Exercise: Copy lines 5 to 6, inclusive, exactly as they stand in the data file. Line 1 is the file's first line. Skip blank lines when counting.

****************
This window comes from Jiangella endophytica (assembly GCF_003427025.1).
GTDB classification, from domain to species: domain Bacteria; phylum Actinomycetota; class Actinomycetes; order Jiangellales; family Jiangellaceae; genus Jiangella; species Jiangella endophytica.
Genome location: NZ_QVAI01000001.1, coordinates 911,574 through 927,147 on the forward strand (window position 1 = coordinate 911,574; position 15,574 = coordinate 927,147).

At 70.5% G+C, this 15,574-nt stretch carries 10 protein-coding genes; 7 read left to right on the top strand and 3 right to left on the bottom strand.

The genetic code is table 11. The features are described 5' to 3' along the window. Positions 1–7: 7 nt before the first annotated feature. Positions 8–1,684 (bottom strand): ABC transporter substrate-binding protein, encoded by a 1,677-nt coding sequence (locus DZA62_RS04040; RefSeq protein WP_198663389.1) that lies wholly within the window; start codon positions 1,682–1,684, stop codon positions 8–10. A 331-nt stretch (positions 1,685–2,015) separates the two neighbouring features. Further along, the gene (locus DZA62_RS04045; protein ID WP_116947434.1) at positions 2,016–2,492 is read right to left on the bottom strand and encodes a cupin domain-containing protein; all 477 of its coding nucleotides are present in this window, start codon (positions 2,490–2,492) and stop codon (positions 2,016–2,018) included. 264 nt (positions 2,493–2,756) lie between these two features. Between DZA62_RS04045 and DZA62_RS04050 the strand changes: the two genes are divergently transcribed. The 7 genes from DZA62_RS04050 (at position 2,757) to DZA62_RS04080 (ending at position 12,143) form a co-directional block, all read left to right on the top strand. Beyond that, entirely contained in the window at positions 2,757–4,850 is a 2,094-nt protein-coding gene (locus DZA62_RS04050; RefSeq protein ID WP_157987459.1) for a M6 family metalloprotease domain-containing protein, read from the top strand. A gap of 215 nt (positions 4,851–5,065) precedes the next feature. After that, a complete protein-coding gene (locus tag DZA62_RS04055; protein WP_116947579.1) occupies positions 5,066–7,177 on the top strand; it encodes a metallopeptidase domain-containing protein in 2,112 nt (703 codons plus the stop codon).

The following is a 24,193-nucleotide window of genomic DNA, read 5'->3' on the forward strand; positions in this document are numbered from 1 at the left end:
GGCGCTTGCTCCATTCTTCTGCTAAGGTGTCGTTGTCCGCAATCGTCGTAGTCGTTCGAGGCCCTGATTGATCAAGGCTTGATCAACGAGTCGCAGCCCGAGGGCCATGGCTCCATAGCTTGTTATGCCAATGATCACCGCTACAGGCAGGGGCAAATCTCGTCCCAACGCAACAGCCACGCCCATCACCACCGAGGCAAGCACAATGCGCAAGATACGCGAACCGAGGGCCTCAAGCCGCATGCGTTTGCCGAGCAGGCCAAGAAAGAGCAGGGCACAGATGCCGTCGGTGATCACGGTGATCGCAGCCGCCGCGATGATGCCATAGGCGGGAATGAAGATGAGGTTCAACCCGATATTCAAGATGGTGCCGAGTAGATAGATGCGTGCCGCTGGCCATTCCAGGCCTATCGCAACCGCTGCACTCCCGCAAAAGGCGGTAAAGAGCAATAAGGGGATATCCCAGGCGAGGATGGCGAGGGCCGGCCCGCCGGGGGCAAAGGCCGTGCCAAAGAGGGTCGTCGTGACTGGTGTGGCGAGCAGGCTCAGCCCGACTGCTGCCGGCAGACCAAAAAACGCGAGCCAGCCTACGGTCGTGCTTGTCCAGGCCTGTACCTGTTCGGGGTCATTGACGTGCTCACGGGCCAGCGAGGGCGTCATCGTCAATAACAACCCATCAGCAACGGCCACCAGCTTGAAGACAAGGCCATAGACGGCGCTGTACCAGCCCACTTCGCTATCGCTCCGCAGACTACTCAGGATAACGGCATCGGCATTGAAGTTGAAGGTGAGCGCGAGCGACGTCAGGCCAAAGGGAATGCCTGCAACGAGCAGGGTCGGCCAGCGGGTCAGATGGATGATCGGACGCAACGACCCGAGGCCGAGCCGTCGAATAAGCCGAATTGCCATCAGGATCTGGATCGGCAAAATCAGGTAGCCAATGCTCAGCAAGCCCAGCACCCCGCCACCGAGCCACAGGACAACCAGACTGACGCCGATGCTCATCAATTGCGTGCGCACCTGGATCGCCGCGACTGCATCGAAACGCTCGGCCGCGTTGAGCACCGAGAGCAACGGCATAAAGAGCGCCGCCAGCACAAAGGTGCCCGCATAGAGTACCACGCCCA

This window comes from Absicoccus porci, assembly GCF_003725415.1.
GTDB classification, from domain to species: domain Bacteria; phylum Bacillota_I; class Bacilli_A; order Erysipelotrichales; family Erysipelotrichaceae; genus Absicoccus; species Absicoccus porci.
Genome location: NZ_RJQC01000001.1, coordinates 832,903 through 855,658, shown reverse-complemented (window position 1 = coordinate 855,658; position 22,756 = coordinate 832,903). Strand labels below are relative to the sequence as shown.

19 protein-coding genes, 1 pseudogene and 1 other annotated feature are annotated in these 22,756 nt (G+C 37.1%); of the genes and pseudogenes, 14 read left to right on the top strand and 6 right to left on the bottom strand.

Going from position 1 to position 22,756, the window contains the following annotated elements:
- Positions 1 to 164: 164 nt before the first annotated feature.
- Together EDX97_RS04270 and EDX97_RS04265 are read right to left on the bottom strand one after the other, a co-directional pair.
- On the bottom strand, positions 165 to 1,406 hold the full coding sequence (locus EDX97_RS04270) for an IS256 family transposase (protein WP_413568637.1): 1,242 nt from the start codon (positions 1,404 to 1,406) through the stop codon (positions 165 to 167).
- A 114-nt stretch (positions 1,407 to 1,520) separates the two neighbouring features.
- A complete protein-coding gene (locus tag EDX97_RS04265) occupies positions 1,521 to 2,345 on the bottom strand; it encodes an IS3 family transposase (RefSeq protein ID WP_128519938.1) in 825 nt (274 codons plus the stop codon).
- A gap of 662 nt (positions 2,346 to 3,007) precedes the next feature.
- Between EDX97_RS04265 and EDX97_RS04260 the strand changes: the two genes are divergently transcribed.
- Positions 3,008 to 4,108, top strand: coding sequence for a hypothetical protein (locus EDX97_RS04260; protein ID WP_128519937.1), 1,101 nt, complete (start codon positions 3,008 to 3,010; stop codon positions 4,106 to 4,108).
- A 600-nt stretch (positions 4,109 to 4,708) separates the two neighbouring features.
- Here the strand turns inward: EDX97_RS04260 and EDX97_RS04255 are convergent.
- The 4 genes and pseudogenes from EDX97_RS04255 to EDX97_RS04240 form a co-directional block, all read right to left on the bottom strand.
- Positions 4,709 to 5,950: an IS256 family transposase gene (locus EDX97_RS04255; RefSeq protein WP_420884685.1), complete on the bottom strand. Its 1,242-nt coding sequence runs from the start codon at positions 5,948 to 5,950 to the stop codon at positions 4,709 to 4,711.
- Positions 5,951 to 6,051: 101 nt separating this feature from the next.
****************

The genetic code is table 11. The features are described 5' to 3' along the window. Positions 1–7: 7 nt before the first annotated feature. Positions 8–1,684 (bottom strand): ABC transporter substrate-binding protein, encoded by a 1,677-nt coding sequence (locus DZA62_RS04040; RefSeq protein WP_198663389.1) that lies wholly within the window; start codon positions 1,682–1,684, stop codon positions 8–10. A 331-nt stretch (positions 1,685–2,015) separates the two neighbouring features. Further along, the gene (locus DZA62_RS04045; protein ID WP_116947434.1) at positions 2,016–2,492 is read right to left on the bottom strand and encodes a cupin domain-containing protein; all 477 of its coding nucleotides are present in this window, start codon (positions 2,490–2,492) and stop codon (positions 2,016–2,018) included. 264 nt (positions 2,493–2,756) lie between these two features. Between DZA62_RS04045 and DZA62_RS04050 the strand changes: the two genes are divergently transcribed. The 7 genes from DZA62_RS04050 (at position 2,757) to DZA62_RS04080 (ending at position 12,143) form a co-directional block, all read left to right on the top strand. Beyond that, entirely contained in the window at positions 2,757–4,850 is a 2,094-nt protein-coding gene (locus DZA62_RS04050; RefSeq protein ID WP_157987459.1) for a M6 family metalloprotease domain-containing protein, read from the top strand. A gap of 215 nt (positions 4,851–5,065) precedes the next feature. After that, a complete protein-coding gene (locus tag DZA62_RS04055; protein WP_116947579.1) occupies positions 5,066–7,177 on the top strand; it encodes a metallopeptidase domain-containing protein in 2,112 nt (703 codons plus the stop codon).

The following is a 24,193-nucleotide window of genomic DNA, read 5'->3' on the forward strand; positions in this document are numbered from 1 at the left end: